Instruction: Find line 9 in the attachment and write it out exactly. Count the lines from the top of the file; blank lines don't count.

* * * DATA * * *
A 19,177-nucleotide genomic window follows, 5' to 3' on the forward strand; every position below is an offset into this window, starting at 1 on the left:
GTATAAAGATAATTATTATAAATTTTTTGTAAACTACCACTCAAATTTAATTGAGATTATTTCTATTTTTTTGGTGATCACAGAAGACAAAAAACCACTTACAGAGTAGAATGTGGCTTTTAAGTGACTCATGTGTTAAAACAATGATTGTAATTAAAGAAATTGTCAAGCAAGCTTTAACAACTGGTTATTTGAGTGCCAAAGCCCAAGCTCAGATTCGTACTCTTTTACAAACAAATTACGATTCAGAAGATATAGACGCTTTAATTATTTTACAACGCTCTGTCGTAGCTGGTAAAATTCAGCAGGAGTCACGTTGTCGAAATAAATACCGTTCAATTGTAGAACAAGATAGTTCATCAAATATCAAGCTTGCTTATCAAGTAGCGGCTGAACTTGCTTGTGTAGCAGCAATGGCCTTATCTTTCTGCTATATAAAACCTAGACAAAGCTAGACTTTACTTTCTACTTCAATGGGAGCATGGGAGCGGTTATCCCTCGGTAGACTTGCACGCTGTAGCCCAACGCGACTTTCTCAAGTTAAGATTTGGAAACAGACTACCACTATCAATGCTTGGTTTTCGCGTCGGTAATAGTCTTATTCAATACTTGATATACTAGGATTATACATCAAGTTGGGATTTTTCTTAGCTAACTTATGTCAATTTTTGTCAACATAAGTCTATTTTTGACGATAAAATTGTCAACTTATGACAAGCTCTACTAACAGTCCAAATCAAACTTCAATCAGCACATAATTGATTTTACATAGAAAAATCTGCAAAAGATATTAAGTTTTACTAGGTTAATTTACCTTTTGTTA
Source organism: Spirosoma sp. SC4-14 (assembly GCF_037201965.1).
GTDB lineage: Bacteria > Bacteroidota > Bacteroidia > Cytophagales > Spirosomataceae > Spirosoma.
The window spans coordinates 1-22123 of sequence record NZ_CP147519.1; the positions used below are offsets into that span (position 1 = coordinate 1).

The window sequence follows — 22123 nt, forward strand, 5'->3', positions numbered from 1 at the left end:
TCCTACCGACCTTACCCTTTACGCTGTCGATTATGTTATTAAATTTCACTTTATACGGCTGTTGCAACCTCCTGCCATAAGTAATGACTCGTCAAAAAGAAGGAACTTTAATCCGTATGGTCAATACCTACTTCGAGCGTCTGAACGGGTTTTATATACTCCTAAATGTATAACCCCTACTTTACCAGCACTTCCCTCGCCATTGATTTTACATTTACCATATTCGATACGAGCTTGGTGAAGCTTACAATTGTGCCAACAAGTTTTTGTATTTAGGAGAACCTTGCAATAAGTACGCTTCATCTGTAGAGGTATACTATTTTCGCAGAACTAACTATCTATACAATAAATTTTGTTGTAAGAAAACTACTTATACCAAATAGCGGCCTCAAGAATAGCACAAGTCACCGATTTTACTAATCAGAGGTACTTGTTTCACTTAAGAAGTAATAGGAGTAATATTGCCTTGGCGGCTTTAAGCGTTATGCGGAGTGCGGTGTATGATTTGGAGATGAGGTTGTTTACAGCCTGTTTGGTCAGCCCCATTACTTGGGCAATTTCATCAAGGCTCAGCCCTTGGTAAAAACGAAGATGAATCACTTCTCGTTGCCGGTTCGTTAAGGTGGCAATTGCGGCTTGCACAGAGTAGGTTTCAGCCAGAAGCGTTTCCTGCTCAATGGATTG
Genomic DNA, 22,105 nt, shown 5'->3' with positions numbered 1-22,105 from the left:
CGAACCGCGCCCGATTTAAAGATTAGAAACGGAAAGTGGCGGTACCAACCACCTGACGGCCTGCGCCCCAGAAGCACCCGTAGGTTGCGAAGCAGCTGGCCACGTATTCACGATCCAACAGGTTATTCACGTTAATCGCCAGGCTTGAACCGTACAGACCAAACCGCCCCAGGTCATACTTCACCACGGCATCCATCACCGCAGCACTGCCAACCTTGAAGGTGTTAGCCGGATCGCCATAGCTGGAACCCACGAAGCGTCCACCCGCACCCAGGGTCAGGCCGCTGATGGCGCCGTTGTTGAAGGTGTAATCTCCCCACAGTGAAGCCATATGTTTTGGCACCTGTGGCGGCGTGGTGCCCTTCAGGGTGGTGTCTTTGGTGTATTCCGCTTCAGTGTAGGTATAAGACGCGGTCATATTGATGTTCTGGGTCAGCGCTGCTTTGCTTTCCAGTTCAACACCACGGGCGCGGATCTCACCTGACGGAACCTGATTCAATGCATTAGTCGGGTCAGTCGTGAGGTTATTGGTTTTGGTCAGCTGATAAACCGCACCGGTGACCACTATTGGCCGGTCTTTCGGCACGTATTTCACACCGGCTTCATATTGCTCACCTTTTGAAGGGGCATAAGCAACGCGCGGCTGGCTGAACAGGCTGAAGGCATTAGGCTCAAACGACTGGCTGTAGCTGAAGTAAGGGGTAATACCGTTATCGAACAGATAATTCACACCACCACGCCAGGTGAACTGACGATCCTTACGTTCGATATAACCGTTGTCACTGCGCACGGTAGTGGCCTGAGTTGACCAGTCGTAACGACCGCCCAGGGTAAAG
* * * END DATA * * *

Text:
CGAACCGCGCCCGATTTAAAGATTAGAAACGGAAAGTGGCGGTACCAACCACCTGACGGCCTGCGCCCCAGAAGCACCCGTAGGTTGCGAAGCAGCTGGCCACGTATTCACGATCCAACAGGTTATTCACGTTAATCGCCAGGCTTGAACCGTACAGACCAAACCGCCCCAGGTCATACTTCACCACGGCATCCATCACCGCAGCACTGCCAACCTTGAAGGTGTTAGCCGGATCGCCATAGCTGGAACCCACGAAGCGTCCACCCGCACCCAGGGTCAGGCCGCTGATGGCGCCGTTGTTGAAGGTGTAATCTCCCCACAGTGAAGCCATATGTTTTGGCACCTGTGGCGGCGTGGTGCCCTTCAGGGTGGTGTCTTTGGTGTATTCCGCTTCAGTGTAGGTATAAGACGCGGTCATATTGATGTTCTGGGTCAGCGCTGCTTTGCTTTCCAGTTCAACACCACGGGCGCGGATCTCACCTGACGGAACCTGATTCAATGCATTAGTCGGGTCAGTCGTGAGGTTATTGGTTTTGGTCAGCTGATAAACCGCACCGGTGACCACTATTGGCCGGTCTTTCGGCACGTATTTCACACCGGCTTCATATTGCTCACCTTTTGAAGGGGCATAAGCAACGCGCGGCTGGCTGAACAGGCTGAAGGCATTAGGCTCAAACGACTGGCTGTAGCTGAAGTAAGGGGTAATACCGTTATCGAACAGATAATTCACACCACCACGCCAGGTGAACTGACGATCCTTACGTTCGATATAACCGTTGTCACTGCGCACGGTAGTGGCCTGAGTTGACCAGTCGTAACGACCGCCCAGGGTAAAG